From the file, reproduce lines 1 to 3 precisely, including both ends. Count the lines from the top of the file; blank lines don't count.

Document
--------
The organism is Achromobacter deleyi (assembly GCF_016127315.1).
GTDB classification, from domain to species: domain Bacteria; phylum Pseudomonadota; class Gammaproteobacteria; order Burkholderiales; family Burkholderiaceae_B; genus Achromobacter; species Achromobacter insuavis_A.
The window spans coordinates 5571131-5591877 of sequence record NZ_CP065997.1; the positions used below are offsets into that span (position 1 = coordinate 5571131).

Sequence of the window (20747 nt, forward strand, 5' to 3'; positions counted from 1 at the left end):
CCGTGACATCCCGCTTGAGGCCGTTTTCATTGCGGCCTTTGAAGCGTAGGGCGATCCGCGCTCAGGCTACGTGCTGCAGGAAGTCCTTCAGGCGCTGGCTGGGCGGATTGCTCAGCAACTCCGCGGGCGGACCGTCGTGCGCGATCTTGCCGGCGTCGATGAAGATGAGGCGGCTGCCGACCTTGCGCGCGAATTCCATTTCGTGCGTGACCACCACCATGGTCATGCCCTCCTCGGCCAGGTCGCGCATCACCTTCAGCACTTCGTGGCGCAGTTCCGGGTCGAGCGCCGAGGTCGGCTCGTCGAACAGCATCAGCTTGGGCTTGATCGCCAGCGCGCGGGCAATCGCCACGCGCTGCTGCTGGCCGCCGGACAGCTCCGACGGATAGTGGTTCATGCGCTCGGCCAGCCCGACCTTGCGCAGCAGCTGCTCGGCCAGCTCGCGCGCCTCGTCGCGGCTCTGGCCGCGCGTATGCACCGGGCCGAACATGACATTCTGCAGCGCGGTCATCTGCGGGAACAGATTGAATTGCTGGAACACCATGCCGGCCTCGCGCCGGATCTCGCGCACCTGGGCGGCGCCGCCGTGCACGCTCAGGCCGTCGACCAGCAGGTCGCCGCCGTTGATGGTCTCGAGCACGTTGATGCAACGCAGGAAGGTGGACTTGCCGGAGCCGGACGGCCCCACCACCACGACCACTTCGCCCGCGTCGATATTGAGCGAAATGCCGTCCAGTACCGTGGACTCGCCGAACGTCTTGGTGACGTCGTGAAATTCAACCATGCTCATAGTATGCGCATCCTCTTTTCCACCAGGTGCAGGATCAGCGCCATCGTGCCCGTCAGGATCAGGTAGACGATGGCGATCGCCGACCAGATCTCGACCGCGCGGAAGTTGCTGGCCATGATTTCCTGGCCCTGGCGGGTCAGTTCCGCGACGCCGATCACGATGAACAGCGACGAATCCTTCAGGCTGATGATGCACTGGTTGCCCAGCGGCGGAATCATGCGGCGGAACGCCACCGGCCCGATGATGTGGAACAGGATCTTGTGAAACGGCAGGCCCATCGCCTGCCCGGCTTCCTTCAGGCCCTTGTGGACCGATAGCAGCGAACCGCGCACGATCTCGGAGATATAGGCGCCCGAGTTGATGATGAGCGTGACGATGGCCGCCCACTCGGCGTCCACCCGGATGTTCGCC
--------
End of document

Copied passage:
The organism is Achromobacter deleyi (assembly GCF_016127315.1).
GTDB classification, from domain to species: domain Bacteria; phylum Pseudomonadota; class Gammaproteobacteria; order Burkholderiales; family Burkholderiaceae_B; genus Achromobacter; species Achromobacter insuavis_A.
The window spans coordinates 5571131-5591877 of sequence record NZ_CP065997.1; the positions used below are offsets into that span (position 1 = coordinate 5571131).